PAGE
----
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Local Government’s consultation on ‘Houses in Multiple Occupation

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Wed 14 Dec 2016

Local Government’s consultation on ‘Houses in Multiple Occupation

Association of Residential Letting Agents has responded to the Department for Communities and Local Government’s consultation on ‘Houses in Multiple Occupation and residential property licensing reforms’.

The consultation asked for views on the Government’s plans to extend the scope of mandatory licensing of HMOs in England. The proposals include removing the storey rule, extending mandatory licensing to flats above and below business premises, and set a minimum room size of 6.52 sq-m. There were also questions about rubbish disposal facilities, the fit and proper person test and purpose built student accommodation.

In ARLA’s response we repeated our view that we don’t agree with licensing because it doesn’t work. Councils already have a wide variety of powers to prosecute for poor property conditions and bad management practices.

Failure to tackle and inspect landlords without a licence is a major concern of our members and only serves to enforce our current view that licensing in not an effective solution to the correctly identified problem.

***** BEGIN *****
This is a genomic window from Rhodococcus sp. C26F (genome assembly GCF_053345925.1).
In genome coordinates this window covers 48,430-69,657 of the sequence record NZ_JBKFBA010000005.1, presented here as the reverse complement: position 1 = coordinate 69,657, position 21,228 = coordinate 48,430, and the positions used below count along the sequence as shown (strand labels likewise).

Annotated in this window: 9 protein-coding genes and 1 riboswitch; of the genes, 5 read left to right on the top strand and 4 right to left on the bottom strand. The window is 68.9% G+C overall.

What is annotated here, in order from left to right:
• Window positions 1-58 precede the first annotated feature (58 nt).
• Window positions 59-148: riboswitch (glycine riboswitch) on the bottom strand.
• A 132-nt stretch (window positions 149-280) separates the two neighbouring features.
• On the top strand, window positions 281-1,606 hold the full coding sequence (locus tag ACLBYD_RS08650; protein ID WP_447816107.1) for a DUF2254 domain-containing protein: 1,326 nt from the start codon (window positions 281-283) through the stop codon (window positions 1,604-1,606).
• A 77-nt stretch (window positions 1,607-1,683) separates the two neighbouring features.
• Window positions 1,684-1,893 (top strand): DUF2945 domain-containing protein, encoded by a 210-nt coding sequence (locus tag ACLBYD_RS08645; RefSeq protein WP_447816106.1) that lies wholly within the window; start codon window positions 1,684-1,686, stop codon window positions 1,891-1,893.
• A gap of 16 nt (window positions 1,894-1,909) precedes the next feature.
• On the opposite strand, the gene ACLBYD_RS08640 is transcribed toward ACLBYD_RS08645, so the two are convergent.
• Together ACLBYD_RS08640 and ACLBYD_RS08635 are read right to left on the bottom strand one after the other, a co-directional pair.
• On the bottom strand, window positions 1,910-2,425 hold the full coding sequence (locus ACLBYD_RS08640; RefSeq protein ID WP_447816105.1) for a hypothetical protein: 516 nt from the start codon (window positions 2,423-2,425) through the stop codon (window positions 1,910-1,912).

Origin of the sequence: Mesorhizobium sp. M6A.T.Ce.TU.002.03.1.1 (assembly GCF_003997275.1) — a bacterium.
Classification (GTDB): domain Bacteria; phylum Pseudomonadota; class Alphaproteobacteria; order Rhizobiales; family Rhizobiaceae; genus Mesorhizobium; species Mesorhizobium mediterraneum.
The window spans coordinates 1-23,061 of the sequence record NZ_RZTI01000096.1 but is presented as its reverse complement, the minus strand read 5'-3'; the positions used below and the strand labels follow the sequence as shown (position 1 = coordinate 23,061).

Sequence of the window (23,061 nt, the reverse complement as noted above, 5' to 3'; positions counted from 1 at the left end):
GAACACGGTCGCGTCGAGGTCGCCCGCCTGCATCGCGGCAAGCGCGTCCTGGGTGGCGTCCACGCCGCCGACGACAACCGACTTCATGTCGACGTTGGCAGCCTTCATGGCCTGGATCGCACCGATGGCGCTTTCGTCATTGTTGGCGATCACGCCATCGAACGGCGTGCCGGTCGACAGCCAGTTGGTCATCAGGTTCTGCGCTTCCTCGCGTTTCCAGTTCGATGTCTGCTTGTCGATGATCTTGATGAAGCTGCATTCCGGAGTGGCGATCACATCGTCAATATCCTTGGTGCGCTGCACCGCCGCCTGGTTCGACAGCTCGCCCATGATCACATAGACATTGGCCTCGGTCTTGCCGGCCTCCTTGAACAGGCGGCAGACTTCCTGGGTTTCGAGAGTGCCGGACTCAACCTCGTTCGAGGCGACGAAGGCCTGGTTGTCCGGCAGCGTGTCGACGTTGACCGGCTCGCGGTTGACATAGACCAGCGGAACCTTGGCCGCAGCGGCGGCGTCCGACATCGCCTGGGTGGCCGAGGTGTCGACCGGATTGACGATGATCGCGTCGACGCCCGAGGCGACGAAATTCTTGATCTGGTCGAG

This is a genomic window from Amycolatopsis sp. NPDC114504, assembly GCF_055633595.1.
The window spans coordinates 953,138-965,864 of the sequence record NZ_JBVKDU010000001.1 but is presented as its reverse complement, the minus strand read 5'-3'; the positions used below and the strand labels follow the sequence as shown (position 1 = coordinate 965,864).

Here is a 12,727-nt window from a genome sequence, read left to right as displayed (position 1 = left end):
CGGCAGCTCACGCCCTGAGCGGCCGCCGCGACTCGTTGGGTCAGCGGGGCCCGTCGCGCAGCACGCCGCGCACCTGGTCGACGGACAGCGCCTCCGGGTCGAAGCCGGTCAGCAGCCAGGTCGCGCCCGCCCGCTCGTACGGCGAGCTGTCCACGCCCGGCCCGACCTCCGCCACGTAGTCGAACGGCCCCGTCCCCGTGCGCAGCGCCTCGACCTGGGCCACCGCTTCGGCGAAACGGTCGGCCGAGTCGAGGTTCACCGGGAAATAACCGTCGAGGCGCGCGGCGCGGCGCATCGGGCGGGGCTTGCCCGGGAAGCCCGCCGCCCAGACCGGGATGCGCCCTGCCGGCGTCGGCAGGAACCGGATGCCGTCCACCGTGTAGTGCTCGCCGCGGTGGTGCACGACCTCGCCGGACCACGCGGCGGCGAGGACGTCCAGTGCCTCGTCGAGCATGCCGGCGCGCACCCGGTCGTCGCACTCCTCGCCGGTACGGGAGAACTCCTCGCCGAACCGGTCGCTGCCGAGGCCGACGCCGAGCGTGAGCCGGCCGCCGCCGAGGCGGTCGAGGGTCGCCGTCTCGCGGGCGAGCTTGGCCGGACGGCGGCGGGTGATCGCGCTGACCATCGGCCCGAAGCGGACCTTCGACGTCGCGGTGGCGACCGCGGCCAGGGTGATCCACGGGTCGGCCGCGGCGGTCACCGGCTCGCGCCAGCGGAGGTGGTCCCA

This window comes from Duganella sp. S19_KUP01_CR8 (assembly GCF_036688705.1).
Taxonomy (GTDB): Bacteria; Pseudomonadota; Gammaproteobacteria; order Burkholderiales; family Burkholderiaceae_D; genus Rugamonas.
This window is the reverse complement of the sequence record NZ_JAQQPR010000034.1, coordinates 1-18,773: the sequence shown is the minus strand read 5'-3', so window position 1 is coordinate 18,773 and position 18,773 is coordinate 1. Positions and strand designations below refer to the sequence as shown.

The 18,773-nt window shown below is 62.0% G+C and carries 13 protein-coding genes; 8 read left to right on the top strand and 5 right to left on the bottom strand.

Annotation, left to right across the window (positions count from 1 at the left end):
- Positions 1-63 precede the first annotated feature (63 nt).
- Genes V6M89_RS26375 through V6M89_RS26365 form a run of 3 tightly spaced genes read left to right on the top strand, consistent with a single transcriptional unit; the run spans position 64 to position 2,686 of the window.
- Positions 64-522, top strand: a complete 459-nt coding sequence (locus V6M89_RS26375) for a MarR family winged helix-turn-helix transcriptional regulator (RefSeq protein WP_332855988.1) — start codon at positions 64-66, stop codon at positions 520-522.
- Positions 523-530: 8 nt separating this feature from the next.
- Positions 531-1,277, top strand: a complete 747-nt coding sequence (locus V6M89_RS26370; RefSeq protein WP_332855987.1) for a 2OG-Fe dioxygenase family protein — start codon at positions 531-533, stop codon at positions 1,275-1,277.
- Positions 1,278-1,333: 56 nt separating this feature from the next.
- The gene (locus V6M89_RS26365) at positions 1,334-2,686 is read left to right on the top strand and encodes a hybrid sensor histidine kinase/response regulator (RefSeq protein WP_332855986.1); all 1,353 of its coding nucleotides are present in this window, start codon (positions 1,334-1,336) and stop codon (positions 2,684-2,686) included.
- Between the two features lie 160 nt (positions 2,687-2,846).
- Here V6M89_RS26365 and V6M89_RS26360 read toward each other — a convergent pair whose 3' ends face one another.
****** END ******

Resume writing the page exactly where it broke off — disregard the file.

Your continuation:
ARLA also reiterated the need to consider the unintended consequences of minimum room sizes. We know that some people are happy to take small rooms to keep their costs down. If these rooms are no longer available, the supply of property to these people will be vastly reduced. 

The Government has also considered the impact its policy would have on families. We are concerned that parents living in bedsits or letting rooms (or possibly in a room in a shared house) with a baby or young child whose occupation of a room would become a licensing offence under these proposals. We believe this will have an impact in areas where residential property is in high demand and force low income families to find individual flats which they may not be able to afford.      

The Government intends to implement changes through Secondary Legislation, with the changes likely to come into force in 2017. Secondary Legislation allows the Government to make changes to the law using powers from an existing Act of Parliament. 

Read ARLA’s representation to the Department for Communities and Local Government in full here

When the consultation opened in October 2016, David Cox’s initial comments on the proposals were featured in Property Industry Eye and subsequently Landlord Today.